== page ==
This is the first fall I didn't go back school in more than 30 years. *Insert record scratch here*
I thought I was going to be telling you something surprising, but then the gravity of that sentence hit me. I've just broken a trend I've been sticking to for my entire adult life and most of my childhood! Let's get into it a little bit.
My teaching career started in the last 2 years of my graduate degree when I accepted a teaching assistantship at the University of Maine. I was taking classes in Feminist Literary Criticism and teaching Composition to first year students, making a whopping $12,000 a year and getting my Master's tuition waived. After the first semester of dividing my mental space between feminist criticism and first year composition, I had an epiphany. Though I'd grown up loving reading (and I still do!), I found I loved teaching others even more.
I saw the "aha"s in my learners' faces when something clicked and I was delighted. A student told me my class helped her read her first book, cover to cover in English and my heart swelled. Another student told us about his summer wakeboarding accident and I cringed at the reality but marveled at his choice of sensory details. Yet another student came to office hours frustrated and tearful and left smiling and feeling confident about their next steps and I realized the coaching aspects of teaching were pulling me in.
I didn't fight it.
I switched my focus from feminist criticism to composition studies. I wanted to be the best teacher I could be for my students and learning as much as I could was my first step. My composition courses were my favorites. Learning about how to communicate, connect, teach, encourage, challenge... I couldn't get enough. I finished my graduate program wanting to teach full time and I was lucky enough to be able to do that the next fall at Georgia Southern University in the Department of Writing & Linguistics.
At GSU, I found my passion in learning and development. I can thank my colleagues for recruiting me into the Georgia Southern Writing Project after my first year at GSU. They pulled me into an immersive, transformative, 5-week summer intensive that changed how I approached teaching and reminded me of the joys of writing for fun and community. I began as a teacher consultant and then became the go to classroom technology person and a few years later, I was co-directing GSWP with my originally assigned mentor from that first summer intensive. I loved getting to create and facilitate trainings for local school teachers and my college colleagues. Getting to learn alongside other engaged faculty was a dream scenario -- teaching and learning in an iterative way that benefits our learners directly. What could be better?
The 12 years I taught college writing in Georgia, I was able to hone my teaching skills and become better and more effective each semester. At GSU, I moved from a temporary instructor to a lecturer, then a senior lecturer, finishing as Assistant First Year Writing Program Coordinator.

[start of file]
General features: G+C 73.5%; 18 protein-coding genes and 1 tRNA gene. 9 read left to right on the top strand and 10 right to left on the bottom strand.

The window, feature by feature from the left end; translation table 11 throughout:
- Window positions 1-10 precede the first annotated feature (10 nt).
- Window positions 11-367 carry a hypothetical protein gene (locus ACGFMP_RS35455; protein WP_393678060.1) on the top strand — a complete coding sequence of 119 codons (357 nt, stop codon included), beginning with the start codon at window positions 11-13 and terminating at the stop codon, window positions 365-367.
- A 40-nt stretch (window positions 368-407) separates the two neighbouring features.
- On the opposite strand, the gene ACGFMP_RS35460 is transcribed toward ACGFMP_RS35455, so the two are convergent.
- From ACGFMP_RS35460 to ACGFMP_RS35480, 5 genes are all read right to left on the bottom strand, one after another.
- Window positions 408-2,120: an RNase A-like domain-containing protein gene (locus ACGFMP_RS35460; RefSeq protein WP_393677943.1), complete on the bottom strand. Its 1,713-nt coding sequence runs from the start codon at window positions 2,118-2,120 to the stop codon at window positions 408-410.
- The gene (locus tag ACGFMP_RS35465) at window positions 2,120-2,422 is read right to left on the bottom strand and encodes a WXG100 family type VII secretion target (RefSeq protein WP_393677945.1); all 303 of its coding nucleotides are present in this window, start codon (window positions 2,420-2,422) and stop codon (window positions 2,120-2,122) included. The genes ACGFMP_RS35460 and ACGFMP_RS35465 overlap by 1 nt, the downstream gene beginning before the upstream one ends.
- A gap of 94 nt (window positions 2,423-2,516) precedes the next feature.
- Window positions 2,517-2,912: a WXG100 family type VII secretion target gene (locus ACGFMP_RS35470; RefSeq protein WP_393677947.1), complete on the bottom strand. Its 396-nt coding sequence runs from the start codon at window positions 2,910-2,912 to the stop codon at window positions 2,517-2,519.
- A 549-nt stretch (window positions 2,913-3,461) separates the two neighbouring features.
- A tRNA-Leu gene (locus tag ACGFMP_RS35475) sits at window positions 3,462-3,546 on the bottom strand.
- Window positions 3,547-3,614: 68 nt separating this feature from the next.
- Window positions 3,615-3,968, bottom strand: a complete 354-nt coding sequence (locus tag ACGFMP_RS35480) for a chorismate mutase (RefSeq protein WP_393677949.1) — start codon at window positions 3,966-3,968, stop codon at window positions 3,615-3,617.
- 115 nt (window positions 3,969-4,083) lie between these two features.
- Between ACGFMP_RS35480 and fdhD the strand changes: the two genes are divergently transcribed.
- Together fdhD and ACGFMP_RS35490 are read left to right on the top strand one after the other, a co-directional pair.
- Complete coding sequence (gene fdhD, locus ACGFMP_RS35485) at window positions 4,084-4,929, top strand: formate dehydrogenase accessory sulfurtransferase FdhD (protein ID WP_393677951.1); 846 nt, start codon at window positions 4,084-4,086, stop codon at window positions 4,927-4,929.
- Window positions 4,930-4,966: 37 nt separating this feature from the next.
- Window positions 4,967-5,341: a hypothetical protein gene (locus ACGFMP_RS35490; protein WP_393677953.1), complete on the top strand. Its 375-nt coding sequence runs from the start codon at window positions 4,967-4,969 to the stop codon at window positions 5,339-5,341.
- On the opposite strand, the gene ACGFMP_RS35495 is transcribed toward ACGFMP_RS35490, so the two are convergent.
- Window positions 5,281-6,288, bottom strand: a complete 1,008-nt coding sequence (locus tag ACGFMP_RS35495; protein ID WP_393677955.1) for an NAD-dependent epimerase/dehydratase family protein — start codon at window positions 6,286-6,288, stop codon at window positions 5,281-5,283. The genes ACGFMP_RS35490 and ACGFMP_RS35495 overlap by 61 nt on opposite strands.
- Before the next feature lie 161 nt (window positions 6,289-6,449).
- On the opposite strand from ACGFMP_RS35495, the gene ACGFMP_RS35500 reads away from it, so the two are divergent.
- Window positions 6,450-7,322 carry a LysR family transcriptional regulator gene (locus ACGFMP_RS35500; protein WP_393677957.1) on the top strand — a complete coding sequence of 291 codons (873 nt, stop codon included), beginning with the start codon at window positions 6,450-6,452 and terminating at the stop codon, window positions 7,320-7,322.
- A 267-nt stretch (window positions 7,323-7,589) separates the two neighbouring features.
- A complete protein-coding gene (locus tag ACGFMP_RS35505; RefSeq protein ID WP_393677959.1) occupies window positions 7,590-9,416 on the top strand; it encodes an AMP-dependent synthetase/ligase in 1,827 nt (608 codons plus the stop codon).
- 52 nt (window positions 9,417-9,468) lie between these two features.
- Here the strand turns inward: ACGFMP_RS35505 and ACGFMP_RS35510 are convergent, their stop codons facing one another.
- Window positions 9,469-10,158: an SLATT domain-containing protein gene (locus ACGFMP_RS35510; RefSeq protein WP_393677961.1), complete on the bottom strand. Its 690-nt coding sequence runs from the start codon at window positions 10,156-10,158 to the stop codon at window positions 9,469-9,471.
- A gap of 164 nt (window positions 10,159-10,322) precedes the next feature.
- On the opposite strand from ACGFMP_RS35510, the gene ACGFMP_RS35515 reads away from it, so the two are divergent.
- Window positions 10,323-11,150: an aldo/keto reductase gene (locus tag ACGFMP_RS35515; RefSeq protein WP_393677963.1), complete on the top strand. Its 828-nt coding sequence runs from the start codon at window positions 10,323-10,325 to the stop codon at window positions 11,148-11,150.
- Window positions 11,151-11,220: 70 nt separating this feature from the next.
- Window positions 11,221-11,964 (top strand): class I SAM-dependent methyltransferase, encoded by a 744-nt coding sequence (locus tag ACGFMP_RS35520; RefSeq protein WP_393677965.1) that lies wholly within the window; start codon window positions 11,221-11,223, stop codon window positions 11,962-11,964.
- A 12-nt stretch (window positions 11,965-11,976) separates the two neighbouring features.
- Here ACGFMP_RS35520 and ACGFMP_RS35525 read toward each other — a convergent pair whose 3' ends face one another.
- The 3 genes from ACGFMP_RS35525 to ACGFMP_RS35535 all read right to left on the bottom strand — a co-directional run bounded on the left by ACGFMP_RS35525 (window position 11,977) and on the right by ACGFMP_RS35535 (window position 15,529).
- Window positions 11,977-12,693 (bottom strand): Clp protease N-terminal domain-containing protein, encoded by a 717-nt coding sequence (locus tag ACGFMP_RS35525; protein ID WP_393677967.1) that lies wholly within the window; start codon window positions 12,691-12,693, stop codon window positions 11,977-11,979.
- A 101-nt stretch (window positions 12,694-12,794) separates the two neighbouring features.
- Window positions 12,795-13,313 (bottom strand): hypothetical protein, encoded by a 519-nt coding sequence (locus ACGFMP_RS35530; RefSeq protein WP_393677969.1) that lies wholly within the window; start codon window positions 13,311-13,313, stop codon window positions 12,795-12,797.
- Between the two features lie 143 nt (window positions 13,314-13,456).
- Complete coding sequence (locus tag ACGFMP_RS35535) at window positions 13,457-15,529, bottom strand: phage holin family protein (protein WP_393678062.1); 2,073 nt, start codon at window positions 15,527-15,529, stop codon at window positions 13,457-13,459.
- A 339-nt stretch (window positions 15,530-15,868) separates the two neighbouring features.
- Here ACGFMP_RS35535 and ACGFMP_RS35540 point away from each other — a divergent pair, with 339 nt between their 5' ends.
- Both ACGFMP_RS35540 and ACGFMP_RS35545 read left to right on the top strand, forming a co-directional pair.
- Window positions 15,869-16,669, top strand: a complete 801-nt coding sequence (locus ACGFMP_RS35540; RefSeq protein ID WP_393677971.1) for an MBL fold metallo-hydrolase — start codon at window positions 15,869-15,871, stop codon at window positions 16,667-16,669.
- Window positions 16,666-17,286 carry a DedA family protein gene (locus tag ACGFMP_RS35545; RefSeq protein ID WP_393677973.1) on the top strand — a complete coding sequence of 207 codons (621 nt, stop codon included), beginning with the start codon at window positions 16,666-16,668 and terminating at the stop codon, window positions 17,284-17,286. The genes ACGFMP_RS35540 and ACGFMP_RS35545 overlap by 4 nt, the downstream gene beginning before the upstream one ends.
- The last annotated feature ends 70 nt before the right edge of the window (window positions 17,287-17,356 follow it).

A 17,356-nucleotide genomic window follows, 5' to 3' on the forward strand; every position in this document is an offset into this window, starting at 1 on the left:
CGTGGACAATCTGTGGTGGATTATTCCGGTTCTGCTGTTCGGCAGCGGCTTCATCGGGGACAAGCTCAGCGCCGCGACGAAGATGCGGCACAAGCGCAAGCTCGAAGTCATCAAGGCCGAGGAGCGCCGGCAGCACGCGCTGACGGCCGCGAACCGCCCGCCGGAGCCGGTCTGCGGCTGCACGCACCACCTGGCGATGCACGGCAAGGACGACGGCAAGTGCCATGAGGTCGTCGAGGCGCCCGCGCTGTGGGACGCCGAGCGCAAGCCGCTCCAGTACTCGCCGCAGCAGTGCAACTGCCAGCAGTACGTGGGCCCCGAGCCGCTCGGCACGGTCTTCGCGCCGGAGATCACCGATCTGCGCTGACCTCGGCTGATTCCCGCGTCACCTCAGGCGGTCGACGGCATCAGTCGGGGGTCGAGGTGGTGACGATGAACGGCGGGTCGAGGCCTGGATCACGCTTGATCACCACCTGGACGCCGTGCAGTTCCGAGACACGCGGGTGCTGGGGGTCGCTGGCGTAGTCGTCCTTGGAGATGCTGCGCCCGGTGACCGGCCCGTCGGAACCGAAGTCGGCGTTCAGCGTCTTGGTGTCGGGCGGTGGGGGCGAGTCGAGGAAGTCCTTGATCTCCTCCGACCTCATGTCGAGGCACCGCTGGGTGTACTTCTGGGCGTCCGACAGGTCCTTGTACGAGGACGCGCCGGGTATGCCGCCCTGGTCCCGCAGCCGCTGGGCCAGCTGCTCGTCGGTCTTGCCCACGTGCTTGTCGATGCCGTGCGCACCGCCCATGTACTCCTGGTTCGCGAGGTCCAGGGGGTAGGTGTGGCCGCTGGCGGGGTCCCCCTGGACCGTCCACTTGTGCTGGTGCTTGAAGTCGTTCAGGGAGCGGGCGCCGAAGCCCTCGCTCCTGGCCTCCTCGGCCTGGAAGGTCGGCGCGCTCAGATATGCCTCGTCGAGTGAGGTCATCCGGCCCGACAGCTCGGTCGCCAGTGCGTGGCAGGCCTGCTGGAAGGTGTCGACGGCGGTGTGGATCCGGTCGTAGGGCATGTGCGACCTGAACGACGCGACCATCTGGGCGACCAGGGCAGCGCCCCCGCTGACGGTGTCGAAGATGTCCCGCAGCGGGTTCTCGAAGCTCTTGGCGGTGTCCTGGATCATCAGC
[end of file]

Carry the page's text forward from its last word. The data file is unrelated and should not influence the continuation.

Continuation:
All this brings me to the present... Fall 2022 and for the first time since kindergarten... I didn't go back to school. I'll have more to say about why later, but I just want to clarify that it isn't at all because I've lost my love of learning or teaching. I'm still super passionate about both. I just think there can be other ways of engaging in the learning process outside of the traditional school system I've made my career in thus far.
It's not news to any of us that learning happens everywhere, not just inside the walls of classrooms. I'm looking to explore those non-classroom spaces these days. How do we learn outside the standards; outside the defunded, asbestos-filled buildings; outside the lines? How can I jump in and impact the way others see learning? How can my passion help someone else find theirs?
For now, I have more questions than answers and that's a fun place to be! So much possibility. So many options.
I said at the top of this post that I didn't go back to school this fall... but that's actually not completely true. While I didn't go back to the classroom in the ways I'm used to -- creating a curriculum, building a course, distributing a syllabus, and teaching about a hundred new learners -- I went back to being a student and soaking up as much as I possibly can about my new options.
I'm currently finishing up a credential through ACUE (Association of College and University Educators) that is focused on Effective Online Teaching.
Though targeted to faculty educators, much of what this credential focuses on is adult learning theory and instructionally sound course design.
I'm also in the first few weeks of an Instructional Design course through ELVTR with the super knowledgeable Liana Griffin.
In this course, I'm learning that so much of my education career translates directly into the instructional design world. I'm following her curriculum to build out a course for a professional audience that will show off my instructional designer chops in my portfolio. I'm also meeting a lot of other great folks who are moving out of the education system and into learning and development. My ROI on this class is already solid. :)
So though I didn't go back to a traditional campus this fall, I'm feeling that new outfit, new notebook enthusiasm in a different way. Each time I log into Canvas for my ACUE course or Google Classroom for the ELVTR one, I get that rush of excitement that shows I'm in the right place. I'm still learning and always will be.
As long as I have that, I have all I need.
What have you learned recently? I'd love to hear about it in the comments!
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Amanda J. Hedrick
Story collector, recipe enthusiast, educator, striving for a constant input and output of all things art and learning.